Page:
Citing Threats Of Trump, SEIU To Slash Budget 30 Percent

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SEIU Local 1 union members protest for an increase in the minimum wage, Tuesday, Nov. 29, 2016, at the Detroit Metropolitan Airport in Romulus, Mich. (Carlos Osorio/AP)
SEIU Local 1 union members protest for an increase in the minimum wage, Tuesday, Nov. 29, 2016, at the Detroit Metropolitan Airport in Romulus, Mich. (Carlos Osorio/AP)

The Service Employees International Union (SEIU) — the second largest union operating in Massachusetts, with some 87,000 members in the state — is slashing its roughly $300 million national operating budget by 30 percent, citing the "threats" posed to organized labor by President-elect Donald Trump.

SEIU's international president told staff earlier this month that because the far right will control all three branches of the federal government, workers will face serious threats to their ability to join unions.

SEIU local 32BJ is fighting for a $15 minimum wage and to unionize 1,500 workers at Logan Airport. 32BJ's Roxana Rivera said it’s still too early to know the local effects of the budget cuts. But she does not expect organizing to diminish.

"SEIU and the locals that are under the umbrella of SEIU that carry out the organizing plans, from many years ago we've made organizing a priority," Rivera said.

The SEIU's 30 percent budget reduction will be complete by 2018, with a 10 percent reduction going into effect Jan. 1. The union would not say what exactly will be cut, though the local budgets are not tied to the national budget.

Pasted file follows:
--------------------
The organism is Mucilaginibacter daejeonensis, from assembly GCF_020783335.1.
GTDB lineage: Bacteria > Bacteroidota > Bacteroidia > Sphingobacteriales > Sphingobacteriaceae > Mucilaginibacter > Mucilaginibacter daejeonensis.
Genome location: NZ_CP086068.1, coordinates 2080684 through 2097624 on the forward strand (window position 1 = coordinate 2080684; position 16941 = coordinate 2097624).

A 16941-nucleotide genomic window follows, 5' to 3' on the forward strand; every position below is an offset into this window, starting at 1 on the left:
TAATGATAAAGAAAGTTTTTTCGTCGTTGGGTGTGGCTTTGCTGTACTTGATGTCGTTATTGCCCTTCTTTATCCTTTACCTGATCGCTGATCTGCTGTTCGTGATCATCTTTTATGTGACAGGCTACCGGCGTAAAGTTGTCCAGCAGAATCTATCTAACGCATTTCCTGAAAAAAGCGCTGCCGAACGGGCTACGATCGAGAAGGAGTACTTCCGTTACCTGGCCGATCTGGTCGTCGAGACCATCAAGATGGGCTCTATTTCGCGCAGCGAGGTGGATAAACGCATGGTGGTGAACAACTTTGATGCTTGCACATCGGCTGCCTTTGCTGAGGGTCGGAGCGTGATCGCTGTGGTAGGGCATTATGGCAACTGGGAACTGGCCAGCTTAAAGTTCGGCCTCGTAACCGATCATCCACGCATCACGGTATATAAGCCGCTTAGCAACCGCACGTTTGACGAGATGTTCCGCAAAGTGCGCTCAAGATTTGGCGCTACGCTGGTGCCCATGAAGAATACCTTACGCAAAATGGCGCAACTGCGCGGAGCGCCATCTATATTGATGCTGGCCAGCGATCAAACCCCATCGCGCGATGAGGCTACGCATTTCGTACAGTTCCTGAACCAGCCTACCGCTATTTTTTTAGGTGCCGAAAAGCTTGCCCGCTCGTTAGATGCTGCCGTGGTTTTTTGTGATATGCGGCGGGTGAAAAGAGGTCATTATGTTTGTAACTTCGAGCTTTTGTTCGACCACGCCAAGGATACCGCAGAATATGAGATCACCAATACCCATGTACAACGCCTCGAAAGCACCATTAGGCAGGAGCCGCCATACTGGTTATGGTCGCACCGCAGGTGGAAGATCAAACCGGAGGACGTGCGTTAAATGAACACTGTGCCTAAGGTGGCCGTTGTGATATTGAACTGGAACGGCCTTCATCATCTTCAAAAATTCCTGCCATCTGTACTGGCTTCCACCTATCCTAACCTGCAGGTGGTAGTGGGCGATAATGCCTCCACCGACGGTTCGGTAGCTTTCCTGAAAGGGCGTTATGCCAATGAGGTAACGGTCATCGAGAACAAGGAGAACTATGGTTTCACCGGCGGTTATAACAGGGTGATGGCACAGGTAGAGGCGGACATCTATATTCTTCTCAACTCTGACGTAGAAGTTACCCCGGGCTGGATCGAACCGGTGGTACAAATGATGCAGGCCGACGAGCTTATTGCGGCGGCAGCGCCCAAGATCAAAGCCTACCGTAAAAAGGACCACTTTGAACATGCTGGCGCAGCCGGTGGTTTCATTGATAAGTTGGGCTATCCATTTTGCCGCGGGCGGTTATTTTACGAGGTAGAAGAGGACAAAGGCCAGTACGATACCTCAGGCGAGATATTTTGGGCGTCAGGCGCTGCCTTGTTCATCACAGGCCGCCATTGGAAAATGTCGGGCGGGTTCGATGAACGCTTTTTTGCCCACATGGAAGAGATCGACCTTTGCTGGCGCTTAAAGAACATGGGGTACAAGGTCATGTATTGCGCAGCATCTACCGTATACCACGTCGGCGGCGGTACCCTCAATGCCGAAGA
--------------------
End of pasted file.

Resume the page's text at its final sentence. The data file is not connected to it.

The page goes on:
Organized labor is on high alert for coming judicial appointments by Trump. They include more than 100 federal judgeships and a Supreme Court position. And a conservative Supreme Court could decide that non-union workers covered by union contracts can opt out of paying fees that cover the cost of contract negotiations.

Massachusetts AFL-CIO President Steven Tolman said the need to cut could spread to other unions, including his own.

"We always look very closely at the budgets, and if our affiliates are cutting back, it's a sign that the whole industry is going to have to tighten up their belts and be more responsible financially," he said.

But Tolman also said the need for unions will increase.

"Our mission in the fights that we take on are certainly not going to diminish, in fact they're going to augment very rapidly when the new administration is in place," he said.

Some experts feel the coming political climate will demand more political action from unions — and less organizing. Clark University industrial relations professor Gary Chaison said the SEIU budget cuts indicate that's what's happening. But he said the predominance of pro-labor Democrats in the state Legislature make Massachusetts unique.

“The battles to be fought in Massachusetts are different than in other states — but nothing should be taken for granted," Chaison said. "There may have a favorable political climate, but they should allocate funds to make sure that the climate always stays favorable."

Barbara Madeloni -- head of the Massachusetts Teachers Association, the state's largest union at 110,000 members -- said the best defense against Trump is to expand grassroots organizing. She cites the successful "No on 2" campaign, which beat back efforts in the November elections to expand charter schools in the state.

"The question of political power will follow deep organizing," Madeloni said. "That's what we discovered in No on 2 ... the power of people working in coalitions for public education."

Union membership has seen a decline in recent decades, down nearly 50 percent since 1983, according to the U.S. Bureau of Labor Statistics.. The rate of union membership is slightly higher in Massachusetts, where about 14 percent of the workforce — or 402,000 workers — belonged to unions in 2015.

This segment aired on December 30, 2016.


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Simón Rios Reporter
Simón Rios is an award-winning bilingual reporter in WBUR's newsroom.



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